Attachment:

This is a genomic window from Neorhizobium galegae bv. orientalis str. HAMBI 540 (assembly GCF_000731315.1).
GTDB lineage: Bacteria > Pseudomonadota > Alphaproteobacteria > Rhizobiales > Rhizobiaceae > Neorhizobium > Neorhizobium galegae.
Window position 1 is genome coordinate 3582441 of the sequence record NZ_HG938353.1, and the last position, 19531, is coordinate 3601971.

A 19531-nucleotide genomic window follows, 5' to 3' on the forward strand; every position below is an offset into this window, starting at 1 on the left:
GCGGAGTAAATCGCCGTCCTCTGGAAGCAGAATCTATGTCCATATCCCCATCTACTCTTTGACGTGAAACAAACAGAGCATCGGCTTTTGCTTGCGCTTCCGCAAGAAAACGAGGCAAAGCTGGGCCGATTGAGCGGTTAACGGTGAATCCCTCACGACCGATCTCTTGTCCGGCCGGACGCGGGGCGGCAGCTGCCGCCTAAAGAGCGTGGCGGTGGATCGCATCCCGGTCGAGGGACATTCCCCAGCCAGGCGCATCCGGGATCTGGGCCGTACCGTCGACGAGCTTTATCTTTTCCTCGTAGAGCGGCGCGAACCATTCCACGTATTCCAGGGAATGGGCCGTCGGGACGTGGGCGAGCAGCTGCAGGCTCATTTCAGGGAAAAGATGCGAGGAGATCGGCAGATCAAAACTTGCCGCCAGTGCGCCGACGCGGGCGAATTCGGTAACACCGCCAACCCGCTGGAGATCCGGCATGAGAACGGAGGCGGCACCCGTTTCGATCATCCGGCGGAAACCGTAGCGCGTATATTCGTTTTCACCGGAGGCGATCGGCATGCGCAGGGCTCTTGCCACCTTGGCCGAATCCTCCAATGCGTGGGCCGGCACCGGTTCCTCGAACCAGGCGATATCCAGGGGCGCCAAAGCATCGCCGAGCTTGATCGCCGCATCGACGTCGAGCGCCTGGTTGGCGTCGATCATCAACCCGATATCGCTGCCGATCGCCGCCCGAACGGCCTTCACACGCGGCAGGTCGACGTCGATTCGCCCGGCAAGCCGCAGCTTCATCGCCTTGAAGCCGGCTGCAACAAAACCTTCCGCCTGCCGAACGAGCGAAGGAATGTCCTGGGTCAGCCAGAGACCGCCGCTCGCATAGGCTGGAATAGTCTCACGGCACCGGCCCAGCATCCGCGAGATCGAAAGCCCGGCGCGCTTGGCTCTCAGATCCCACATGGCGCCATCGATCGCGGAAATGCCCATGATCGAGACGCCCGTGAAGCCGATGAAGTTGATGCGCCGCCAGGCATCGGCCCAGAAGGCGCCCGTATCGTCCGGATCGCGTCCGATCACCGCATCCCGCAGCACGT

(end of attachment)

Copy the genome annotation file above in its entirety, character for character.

This is a genomic window from Neorhizobium galegae bv. orientalis str. HAMBI 540 (assembly GCF_000731315.1).
GTDB lineage: Bacteria > Pseudomonadota > Alphaproteobacteria > Rhizobiales > Rhizobiaceae > Neorhizobium > Neorhizobium galegae.
Window position 1 is genome coordinate 3582441 of the sequence record NZ_HG938353.1, and the last position, 19531, is coordinate 3601971.

A 19531-nucleotide genomic window follows, 5' to 3' on the forward strand; every position below is an offset into this window, starting at 1 on the left:
GCGGAGTAAATCGCCGTCCTCTGGAAGCAGAATCTATGTCCATATCCCCATCTACTCTTTGACGTGAAACAAACAGAGCATCGGCTTTTGCTTGCGCTTCCGCAAGAAAACGAGGCAAAGCTGGGCCGATTGAGCGGTTAACGGTGAATCCCTCACGACCGATCTCTTGTCCGGCCGGACGCGGGGCGGCAGCTGCCGCCTAAAGAGCGTGGCGGTGGATCGCATCCCGGTCGAGGGACATTCCCCAGCCAGGCGCATCCGGGATCTGGGCCGTACCGTCGACGAGCTTTATCTTTTCCTCGTAGAGCGGCGCGAACCATTCCACGTATTCCAGGGAATGGGCCGTCGGGACGTGGGCGAGCAGCTGCAGGCTCATTTCAGGGAAAAGATGCGAGGAGATCGGCAGATCAAAACTTGCCGCCAGTGCGCCGACGCGGGCGAATTCGGTAACACCGCCAACCCGCTGGAGATCCGGCATGAGAACGGAGGCGGCACCCGTTTCGATCATCCGGCGGAAACCGTAGCGCGTATATTCGTTTTCACCGGAGGCGATCGGCATGCGCAGGGCTCTTGCCACCTTGGCCGAATCCTCCAATGCGTGGGCCGGCACCGGTTCCTCGAACCAGGCGATATCCAGGGGCGCCAAAGCATCGCCGAGCTTGATCGCCGCATCGACGTCGAGCGCCTGGTTGGCGTCGATCATCAACCCGATATCGCTGCCGATCGCCGCCCGAACGGCCTTCACACGCGGCAGGTCGACGTCGATTCGCCCGGCAAGCCGCAGCTTCATCGCCTTGAAGCCGGCTGCAACAAAACCTTCCGCCTGCCGAACGAGCGAAGGAATGTCCTGGGTCAGCCAGAGACCGCCGCTCGCATAGGCTGGAATAGTCTCACGGCACCGGCCCAGCATCCGCGAGATCGAAAGCCCGGCGCGCTTGGCTCTCAGATCCCACATGGCGCCATCGATCGCGGAAATGCCCATGATCGAGACGCCCGTGAAGCCGATGAAGTTGATGCGCCGCCAGGCATCGGCCCAGAAGGCGCCCGTATCGTCCGGATCGCGTCCGATCACCGCATCCCGCAGCACGT